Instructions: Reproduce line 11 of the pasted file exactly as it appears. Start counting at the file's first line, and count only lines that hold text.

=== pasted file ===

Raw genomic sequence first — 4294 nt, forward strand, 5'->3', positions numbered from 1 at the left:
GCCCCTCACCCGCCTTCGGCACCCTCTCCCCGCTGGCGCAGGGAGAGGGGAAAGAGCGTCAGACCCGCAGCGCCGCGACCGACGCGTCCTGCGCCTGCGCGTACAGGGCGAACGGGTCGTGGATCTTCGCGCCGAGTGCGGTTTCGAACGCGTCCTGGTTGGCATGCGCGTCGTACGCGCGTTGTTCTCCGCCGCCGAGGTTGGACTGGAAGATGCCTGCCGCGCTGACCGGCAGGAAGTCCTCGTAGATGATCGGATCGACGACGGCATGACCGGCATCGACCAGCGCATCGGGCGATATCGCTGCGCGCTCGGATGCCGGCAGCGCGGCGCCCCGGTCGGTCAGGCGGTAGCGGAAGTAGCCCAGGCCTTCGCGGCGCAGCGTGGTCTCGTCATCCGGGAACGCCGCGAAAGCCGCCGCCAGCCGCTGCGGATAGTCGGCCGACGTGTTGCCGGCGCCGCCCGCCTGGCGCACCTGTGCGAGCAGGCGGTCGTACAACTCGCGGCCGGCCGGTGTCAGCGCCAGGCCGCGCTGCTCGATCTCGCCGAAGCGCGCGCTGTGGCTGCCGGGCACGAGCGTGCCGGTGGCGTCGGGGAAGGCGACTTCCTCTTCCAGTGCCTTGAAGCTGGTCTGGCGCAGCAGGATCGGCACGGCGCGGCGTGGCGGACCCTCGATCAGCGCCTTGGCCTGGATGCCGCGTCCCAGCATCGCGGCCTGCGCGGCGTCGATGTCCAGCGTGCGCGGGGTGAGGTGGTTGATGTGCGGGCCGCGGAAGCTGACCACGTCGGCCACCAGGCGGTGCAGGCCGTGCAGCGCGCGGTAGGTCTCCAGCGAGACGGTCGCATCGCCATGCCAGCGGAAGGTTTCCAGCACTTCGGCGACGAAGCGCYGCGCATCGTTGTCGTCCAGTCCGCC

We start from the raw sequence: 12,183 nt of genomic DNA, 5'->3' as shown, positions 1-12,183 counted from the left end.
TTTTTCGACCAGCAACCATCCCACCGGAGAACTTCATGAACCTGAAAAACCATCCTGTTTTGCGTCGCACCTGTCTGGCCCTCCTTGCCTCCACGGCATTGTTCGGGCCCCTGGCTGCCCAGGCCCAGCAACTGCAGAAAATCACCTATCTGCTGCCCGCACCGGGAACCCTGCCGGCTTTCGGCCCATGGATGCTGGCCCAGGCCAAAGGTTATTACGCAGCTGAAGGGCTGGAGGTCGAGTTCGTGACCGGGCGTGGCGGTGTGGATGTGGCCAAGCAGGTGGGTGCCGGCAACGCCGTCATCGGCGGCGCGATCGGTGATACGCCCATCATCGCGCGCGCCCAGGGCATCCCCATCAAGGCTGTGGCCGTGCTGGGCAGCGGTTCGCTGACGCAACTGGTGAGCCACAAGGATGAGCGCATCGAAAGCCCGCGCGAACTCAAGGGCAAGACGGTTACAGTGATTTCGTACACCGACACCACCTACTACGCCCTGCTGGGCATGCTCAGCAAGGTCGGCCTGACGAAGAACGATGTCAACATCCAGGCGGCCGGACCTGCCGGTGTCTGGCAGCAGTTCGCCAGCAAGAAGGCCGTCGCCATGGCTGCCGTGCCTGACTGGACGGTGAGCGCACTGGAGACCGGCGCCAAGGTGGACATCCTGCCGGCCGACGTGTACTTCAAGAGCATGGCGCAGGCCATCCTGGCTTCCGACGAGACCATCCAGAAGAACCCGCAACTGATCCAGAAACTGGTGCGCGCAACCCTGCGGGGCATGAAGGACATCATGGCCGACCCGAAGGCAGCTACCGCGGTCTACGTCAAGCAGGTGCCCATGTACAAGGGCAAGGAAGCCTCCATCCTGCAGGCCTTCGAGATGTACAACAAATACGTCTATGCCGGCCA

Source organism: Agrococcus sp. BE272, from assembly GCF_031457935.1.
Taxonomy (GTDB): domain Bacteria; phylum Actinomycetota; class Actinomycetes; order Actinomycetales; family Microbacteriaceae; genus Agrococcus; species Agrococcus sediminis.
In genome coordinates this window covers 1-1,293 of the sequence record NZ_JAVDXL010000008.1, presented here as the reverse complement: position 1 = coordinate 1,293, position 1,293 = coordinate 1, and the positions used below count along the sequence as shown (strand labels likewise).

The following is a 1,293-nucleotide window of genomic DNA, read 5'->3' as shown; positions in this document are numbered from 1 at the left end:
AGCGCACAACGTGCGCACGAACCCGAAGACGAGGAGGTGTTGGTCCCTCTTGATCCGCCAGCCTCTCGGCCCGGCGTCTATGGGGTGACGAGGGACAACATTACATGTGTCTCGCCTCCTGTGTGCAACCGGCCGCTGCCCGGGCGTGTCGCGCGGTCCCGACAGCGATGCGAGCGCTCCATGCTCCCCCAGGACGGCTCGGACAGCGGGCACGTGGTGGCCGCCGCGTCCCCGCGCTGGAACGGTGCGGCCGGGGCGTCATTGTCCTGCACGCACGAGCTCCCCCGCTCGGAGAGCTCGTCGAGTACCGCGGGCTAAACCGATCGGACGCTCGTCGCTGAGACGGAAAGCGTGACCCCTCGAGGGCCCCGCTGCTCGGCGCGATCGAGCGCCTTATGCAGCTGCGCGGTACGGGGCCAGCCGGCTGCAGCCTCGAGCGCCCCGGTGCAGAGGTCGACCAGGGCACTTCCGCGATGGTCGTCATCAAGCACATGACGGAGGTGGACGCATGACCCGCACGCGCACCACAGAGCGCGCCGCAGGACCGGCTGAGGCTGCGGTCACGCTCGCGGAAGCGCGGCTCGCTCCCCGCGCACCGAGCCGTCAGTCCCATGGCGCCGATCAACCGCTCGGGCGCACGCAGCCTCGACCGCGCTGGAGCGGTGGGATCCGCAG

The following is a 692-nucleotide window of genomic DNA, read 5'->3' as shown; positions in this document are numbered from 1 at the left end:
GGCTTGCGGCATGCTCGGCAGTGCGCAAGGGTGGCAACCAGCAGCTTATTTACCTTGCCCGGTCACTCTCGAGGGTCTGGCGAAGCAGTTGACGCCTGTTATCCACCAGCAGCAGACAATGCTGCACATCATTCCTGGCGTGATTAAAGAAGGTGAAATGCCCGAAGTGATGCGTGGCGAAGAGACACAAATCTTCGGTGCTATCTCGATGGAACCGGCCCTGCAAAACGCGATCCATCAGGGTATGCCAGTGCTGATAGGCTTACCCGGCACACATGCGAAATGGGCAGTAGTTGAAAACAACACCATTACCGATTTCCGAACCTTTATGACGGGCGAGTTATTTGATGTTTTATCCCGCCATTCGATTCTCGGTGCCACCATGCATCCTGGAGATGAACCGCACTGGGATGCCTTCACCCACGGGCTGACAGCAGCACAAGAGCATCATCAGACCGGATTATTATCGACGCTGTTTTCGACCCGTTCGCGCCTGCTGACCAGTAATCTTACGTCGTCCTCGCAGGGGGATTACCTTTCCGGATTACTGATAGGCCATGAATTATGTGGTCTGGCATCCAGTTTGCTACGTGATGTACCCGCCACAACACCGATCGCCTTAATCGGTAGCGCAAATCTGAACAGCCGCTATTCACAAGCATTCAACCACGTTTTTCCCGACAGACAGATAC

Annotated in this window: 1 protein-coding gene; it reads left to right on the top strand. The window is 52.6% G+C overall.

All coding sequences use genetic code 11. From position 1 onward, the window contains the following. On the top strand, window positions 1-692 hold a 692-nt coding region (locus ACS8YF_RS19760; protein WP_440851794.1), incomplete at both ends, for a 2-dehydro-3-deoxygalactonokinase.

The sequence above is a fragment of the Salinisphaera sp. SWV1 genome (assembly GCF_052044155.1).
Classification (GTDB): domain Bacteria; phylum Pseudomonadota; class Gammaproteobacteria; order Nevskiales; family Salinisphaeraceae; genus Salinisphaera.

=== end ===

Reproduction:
GGCTTGCGGCATGCTCGGCAGTGCGCAAGGGTGGCAACCAGCAGCTTATTTACCTTGCCCGGTCACTCTCGAGGGTCTGGCGAAGCAGTTGACGCCTGTTATCCACCAGCAGCAGACAATGCTGCACATCATTCCTGGCGTGATTAAAGAAGGTGAAATGCCCGAAGTGATGCGTGGCGAAGAGACACAAATCTTCGGTGCTATCTCGATGGAACCGGCCCTGCAAAACGCGATCCATCAGGGTATGCCAGTGCTGATAGGCTTACCCGGCACACATGCGAAATGGGCAGTAGTTGAAAACAACACCATTACCGATTTCCGAACCTTTATGACGGGCGAGTTATTTGATGTTTTATCCCGCCATTCGATTCTCGGTGCCACCATGCATCCTGGAGATGAACCGCACTGGGATGCCTTCACCCACGGGCTGACAGCAGCACAAGAGCATCATCAGACCGGATTATTATCGACGCTGTTTTCGACCCGTTCGCGCCTGCTGACCAGTAATCTTACGTCGTCCTCGCAGGGGGATTACCTTTCCGGATTACTGATAGGCCATGAATTATGTGGTCTGGCATCCAGTTTGCTACGTGATGTACCCGCCACAACACCGATCGCCTTAATCGGTAGCGCAAATCTGAACAGCCGCTATTCACAAGCATTCAACCACGTTTTTCCCGACAGACAGATAC